In June, a delegation from the Game Hub Scandinavia incubators, accompanied by two researchers from the University of Skövde, visited Shanghai in China and Seoul in South Korea on a mission to conduct initial fact-finding and establish the project’s network in the two countries.
By Mikkel Fledelius Jensen, Project Manager at Game Hub Denmark
A central activity in the Game Hub Scandinavia project is to investigate some of the markets that Scandinavian game developers usually do not consider when designing and producing a game. Often, game developers from our region, and the Western world in general, tend to focus on developing games for the market they know: their own.
When designing the activities for our project, we therefore decided to investigate foreign markets to find out how they work, what kind of games that are in demand, what the most prominent distribution channels are, and how to work with key actors on the respective markets, such as publishers and investors. We wanted to focus on countries that already have well-established markets for games and more specifically, we wanted to investigate the largest Asian markets. Thus, we decided to specifically target India and China – and, after the initial research in the project was conducted, we also added South Korea.
In June, a delegation from the Game Hub Scandinavia incubators, accompanied by two researchers from the University of Skövde, visited Shanghai in China and Seoul in South Korea on a mission to conduct initial fact-finding and establish the project’s network in the two countries. We collaborated with the Danish Foreign Ministry’s Innovation Centres to help us identify relevant actors and to set up meetings in the two cities. We also benefited from the Skövde-based Chinese researcher Jianghou Ding’s network in Shanghai.
The scope of the Chinese market
In Shanghai, the delegation met a number of relevant actors representing game educations, publishers, investors, companies, and incubators. One of the takeaways is that everything is bigger than what we are used to in Scandinavia; which especially became apparent after a visit to the city’s major incubator, Shanghai City Gaming Incubator. No less than around 1.000 companies have been established as part of their incubation program, out of which 20 have gone public. On top of this, the incubator has access to a public investment fund of up to 400 million euros – very different numbers from what we are used to in Scandinavia. This also helps to underline the scope of the Chinese market for games. In the incubator, we also met with Michael Zhu, Vice President of one of China’s major game studios, Shanda Interactive. Mr. Zhu invited us to visit his company, and he has since visited Sweden to give a presentation about the Chinese game market as part of the Game Hub Scandinavia track at the Sweden Game Conference in Skövde.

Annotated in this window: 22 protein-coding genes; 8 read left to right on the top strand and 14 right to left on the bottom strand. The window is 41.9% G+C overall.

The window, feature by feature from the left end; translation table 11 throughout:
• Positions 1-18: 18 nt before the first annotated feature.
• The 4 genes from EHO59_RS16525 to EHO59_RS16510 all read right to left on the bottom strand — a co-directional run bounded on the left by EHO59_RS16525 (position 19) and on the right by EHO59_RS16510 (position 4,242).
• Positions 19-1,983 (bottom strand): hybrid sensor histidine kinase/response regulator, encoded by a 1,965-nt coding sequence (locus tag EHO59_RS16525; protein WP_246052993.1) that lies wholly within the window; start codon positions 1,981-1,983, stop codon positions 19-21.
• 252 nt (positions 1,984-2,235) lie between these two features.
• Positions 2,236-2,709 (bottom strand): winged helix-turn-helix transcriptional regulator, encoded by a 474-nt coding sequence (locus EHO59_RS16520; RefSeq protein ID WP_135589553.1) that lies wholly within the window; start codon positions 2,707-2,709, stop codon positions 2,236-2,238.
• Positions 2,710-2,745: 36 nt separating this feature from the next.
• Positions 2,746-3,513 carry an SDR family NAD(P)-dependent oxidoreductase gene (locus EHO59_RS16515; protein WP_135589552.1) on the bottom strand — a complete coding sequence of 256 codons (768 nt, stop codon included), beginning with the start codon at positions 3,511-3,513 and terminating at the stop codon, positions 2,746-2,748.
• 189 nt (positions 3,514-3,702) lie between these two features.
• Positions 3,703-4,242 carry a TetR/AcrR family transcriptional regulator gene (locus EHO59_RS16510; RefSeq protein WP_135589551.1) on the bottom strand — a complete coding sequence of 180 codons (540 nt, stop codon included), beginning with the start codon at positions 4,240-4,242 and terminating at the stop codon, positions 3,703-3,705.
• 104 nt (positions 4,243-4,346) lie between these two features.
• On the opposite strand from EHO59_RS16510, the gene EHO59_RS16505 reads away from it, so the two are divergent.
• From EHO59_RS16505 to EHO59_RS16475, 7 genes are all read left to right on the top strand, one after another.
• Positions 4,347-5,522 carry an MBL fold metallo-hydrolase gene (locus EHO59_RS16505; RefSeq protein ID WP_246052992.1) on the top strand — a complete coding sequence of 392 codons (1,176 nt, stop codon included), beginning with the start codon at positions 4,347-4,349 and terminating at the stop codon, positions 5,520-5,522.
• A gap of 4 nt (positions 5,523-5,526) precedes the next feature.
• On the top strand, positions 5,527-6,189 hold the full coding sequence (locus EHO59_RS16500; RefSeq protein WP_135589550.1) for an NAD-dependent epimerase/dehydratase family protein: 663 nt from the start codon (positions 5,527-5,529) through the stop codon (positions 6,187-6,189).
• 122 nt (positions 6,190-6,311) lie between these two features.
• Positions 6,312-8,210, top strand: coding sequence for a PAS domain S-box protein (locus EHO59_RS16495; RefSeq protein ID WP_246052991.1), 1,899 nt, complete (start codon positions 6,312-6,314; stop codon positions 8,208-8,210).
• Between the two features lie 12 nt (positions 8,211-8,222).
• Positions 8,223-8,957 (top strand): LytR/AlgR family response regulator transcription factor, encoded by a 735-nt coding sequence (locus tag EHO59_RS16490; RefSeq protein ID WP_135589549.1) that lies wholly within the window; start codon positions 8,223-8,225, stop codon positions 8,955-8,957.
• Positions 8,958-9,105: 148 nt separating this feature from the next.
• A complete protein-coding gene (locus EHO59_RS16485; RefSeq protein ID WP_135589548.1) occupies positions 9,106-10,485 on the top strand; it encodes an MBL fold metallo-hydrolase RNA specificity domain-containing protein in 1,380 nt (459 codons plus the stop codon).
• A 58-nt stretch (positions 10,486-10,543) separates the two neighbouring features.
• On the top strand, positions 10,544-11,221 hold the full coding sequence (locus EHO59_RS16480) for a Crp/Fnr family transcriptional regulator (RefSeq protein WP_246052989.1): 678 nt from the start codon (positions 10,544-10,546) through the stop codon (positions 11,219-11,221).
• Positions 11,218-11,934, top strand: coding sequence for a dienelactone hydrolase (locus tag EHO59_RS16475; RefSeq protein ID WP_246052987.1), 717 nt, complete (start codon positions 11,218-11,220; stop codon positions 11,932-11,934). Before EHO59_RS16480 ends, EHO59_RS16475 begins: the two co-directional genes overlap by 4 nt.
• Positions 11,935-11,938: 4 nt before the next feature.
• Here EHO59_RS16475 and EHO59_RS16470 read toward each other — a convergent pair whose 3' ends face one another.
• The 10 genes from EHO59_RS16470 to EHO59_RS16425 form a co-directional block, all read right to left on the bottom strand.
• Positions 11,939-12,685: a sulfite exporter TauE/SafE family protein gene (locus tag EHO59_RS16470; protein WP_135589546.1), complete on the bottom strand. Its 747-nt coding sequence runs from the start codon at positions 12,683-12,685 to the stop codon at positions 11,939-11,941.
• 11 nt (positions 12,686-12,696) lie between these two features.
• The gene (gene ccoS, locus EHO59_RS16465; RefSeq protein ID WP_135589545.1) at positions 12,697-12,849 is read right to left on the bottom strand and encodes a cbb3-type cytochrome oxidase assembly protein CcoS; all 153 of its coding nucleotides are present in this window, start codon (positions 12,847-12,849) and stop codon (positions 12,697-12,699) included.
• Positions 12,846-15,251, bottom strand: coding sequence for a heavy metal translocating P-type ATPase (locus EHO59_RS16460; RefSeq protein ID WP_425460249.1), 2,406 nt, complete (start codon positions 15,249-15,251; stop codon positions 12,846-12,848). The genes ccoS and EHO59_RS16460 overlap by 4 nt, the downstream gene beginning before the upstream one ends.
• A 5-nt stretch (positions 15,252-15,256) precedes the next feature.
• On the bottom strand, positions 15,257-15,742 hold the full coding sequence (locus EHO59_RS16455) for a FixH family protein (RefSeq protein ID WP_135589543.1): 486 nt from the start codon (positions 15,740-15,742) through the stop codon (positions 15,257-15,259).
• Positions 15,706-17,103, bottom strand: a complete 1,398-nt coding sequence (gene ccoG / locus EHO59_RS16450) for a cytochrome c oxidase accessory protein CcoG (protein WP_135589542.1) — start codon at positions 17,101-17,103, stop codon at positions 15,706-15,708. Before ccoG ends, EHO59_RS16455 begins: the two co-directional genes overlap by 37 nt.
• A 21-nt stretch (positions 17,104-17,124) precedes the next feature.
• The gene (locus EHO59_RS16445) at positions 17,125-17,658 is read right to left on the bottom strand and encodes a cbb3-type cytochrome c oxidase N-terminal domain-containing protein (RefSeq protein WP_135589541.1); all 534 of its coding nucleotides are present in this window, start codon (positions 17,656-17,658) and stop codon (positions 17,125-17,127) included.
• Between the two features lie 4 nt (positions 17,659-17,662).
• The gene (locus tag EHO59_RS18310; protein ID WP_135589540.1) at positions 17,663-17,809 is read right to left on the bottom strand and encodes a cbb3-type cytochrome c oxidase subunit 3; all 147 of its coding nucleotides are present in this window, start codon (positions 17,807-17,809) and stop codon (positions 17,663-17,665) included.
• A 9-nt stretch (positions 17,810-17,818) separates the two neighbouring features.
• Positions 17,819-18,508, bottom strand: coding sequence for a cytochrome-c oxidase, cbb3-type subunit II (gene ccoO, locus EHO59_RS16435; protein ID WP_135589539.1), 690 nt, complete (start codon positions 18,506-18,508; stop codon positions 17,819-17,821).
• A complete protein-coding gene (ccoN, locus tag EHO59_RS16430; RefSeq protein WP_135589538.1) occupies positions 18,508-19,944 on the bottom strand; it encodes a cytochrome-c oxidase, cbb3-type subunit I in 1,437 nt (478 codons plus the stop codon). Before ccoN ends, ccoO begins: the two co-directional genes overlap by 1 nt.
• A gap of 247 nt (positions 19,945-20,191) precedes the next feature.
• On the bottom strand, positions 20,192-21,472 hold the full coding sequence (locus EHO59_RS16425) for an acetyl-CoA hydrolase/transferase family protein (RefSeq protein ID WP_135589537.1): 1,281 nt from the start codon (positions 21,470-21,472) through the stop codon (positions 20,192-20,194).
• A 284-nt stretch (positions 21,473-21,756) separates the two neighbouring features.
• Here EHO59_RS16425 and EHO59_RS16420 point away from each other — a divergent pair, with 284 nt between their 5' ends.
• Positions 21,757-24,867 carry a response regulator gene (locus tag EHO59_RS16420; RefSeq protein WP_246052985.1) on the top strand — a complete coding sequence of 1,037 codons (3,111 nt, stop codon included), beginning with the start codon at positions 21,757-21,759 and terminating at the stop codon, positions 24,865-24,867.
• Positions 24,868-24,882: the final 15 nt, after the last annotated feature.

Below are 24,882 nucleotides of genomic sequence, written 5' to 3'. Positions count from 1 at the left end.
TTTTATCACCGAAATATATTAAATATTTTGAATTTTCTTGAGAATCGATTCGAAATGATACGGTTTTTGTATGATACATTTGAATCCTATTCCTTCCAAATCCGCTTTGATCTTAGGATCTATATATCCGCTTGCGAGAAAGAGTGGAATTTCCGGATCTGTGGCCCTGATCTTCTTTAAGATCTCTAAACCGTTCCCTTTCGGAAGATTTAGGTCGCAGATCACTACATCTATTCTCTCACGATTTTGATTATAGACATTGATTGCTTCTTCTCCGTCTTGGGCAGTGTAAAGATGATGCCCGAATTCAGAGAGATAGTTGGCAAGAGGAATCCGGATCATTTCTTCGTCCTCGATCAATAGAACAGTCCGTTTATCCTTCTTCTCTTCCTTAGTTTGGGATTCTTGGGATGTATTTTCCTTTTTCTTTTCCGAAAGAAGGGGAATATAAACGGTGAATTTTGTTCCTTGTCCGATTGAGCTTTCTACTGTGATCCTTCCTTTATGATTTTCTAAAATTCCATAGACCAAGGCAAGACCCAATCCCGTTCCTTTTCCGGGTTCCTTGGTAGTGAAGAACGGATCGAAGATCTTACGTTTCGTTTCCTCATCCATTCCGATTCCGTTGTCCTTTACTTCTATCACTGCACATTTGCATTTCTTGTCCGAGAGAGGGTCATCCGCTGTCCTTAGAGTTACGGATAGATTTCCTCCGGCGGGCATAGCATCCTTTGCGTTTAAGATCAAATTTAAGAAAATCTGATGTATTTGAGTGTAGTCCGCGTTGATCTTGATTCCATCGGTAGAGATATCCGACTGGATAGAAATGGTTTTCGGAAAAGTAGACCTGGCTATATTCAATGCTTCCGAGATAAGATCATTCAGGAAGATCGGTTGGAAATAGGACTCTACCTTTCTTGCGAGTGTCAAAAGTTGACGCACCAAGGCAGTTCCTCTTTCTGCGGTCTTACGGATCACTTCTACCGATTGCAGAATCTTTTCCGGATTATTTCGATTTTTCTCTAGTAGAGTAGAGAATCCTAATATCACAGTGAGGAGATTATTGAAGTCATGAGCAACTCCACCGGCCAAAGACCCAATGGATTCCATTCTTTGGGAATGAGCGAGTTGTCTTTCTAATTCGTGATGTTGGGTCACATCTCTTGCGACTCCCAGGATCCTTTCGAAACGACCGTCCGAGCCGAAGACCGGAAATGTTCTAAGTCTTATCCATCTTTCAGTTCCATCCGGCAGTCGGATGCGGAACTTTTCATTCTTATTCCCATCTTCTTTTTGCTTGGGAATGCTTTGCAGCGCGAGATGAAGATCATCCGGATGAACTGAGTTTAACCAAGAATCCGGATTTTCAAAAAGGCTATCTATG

In Seoul, we had meetings with similar actors. Most notably, we had very interesting meeting with KakaoTalk Game Division, the major South Korean distribution platform for mobile games, and the Gyeonggi Center for Creative Economy & Innovation (GCCEI), a Korean acceleration programme for talented game developers. We also met with Global Top Round, a Seoul based game accelerator that offers its programme to start-ups worldwide. The latter has since paid the Game Hub Denmark Incubator in Grenaa a visit. KakaoTalk Game Division has also visited Denmark as a result of our initial meeting in Seoul. Representatives from the project have furthermore had a follow-up meeting with GCCEI at GamesCom in Germany since returning from Asia to discuss how to further collaborate.
In conclusion, we have established our initial networks in both China and South Korea, and we are currently in the process of drafting a Memorandum of Understanding with our Shanghai network. We have also planned our next visit to China where we will explore how Scandinavian game developers from our incubators can best collaborate with Chinese developers, as well as publishers and investors, in order to bring more Danish and Swedish games to the market in China.
Mobile games are still king in China, despite a relatively large part of the overall revenue coming from PC games. The same goes for South Korea, even if games developed for e-sport are very popular on the Korean market. Therefore, we will in the coming months send examples of primarily mobile games, and/or games that can potentially be transferred to handheld platforms, to our Asian network. At the same time, we will progress a framework that makes joint development between Scandinavian and Asian game developers more realistic.
We will, of course, keep you posted on our progress in the coming Game Hub Scandinavia newsletters.